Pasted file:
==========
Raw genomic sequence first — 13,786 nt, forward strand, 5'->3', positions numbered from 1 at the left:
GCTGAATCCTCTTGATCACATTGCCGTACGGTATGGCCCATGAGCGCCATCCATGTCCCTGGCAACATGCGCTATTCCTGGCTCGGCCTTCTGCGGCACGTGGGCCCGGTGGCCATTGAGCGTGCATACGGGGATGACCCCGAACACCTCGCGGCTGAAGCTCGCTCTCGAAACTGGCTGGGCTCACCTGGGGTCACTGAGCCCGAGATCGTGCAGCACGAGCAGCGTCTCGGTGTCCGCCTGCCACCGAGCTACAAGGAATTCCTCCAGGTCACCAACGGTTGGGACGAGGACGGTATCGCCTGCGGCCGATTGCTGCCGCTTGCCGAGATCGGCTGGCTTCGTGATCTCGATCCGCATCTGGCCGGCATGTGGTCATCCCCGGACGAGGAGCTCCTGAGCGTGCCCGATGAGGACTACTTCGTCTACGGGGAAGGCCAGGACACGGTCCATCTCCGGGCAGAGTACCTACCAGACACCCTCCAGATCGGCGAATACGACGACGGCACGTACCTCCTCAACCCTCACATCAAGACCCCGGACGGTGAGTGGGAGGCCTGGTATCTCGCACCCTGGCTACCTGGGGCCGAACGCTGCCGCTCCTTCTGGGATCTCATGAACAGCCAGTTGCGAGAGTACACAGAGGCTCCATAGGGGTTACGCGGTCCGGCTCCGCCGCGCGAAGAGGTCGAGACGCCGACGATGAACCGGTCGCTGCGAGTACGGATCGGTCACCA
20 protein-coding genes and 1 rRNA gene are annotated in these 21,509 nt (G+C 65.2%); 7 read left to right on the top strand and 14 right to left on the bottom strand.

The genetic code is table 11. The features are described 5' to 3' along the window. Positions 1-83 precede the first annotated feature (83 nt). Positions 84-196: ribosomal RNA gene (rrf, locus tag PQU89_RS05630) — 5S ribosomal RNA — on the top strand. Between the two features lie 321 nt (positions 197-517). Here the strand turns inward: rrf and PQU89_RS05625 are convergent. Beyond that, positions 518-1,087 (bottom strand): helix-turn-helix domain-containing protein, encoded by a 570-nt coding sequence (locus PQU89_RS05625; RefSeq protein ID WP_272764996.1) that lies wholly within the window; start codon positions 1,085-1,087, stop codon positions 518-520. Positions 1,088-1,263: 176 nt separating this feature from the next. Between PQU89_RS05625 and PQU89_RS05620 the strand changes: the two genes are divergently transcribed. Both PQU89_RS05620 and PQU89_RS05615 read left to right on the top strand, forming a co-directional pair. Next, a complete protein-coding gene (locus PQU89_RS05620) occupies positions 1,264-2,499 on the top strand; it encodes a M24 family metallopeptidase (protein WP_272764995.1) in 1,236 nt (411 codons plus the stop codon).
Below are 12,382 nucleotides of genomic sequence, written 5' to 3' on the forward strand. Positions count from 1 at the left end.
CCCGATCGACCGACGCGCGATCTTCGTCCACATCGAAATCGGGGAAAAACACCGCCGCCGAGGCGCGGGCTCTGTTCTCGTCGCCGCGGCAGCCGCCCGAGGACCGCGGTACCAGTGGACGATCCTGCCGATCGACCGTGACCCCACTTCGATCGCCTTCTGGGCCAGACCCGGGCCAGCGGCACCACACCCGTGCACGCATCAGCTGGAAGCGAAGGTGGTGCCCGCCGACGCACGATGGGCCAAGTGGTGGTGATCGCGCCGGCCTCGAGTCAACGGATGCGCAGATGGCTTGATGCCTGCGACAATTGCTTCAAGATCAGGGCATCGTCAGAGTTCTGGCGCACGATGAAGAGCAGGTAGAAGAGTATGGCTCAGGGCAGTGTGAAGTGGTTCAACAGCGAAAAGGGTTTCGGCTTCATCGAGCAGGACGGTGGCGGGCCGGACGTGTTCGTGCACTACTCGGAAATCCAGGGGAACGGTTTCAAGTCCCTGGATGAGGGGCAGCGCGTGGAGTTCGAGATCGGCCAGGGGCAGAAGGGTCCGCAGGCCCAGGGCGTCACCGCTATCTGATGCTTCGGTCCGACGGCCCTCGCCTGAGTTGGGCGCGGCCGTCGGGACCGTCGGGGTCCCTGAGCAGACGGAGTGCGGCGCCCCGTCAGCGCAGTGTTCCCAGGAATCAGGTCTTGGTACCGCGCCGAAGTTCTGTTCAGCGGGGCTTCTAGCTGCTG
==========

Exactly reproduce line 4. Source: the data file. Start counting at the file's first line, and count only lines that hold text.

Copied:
The genetic code is table 11. The features are described 5' to 3' along the window. Positions 1-83 precede the first annotated feature (83 nt). Positions 84-196: ribosomal RNA gene (rrf, locus tag PQU89_RS05630) — 5S ribosomal RNA — on the top strand. Between the two features lie 321 nt (positions 197-517). Here the strand turns inward: rrf and PQU89_RS05625 are convergent. Beyond that, positions 518-1,087 (bottom strand): helix-turn-helix domain-containing protein, encoded by a 570-nt coding sequence (locus PQU89_RS05625; RefSeq protein ID WP_272764996.1) that lies wholly within the window; start codon positions 1,085-1,087, stop codon positions 518-520. Positions 1,088-1,263: 176 nt separating this feature from the next. Between PQU89_RS05625 and PQU89_RS05620 the strand changes: the two genes are divergently transcribed. Both PQU89_RS05620 and PQU89_RS05615 read left to right on the top strand, forming a co-directional pair. Next, a complete protein-coding gene (locus PQU89_RS05620) occupies positions 1,264-2,499 on the top strand; it encodes a M24 family metallopeptidase (protein WP_272764995.1) in 1,236 nt (411 codons plus the stop codon).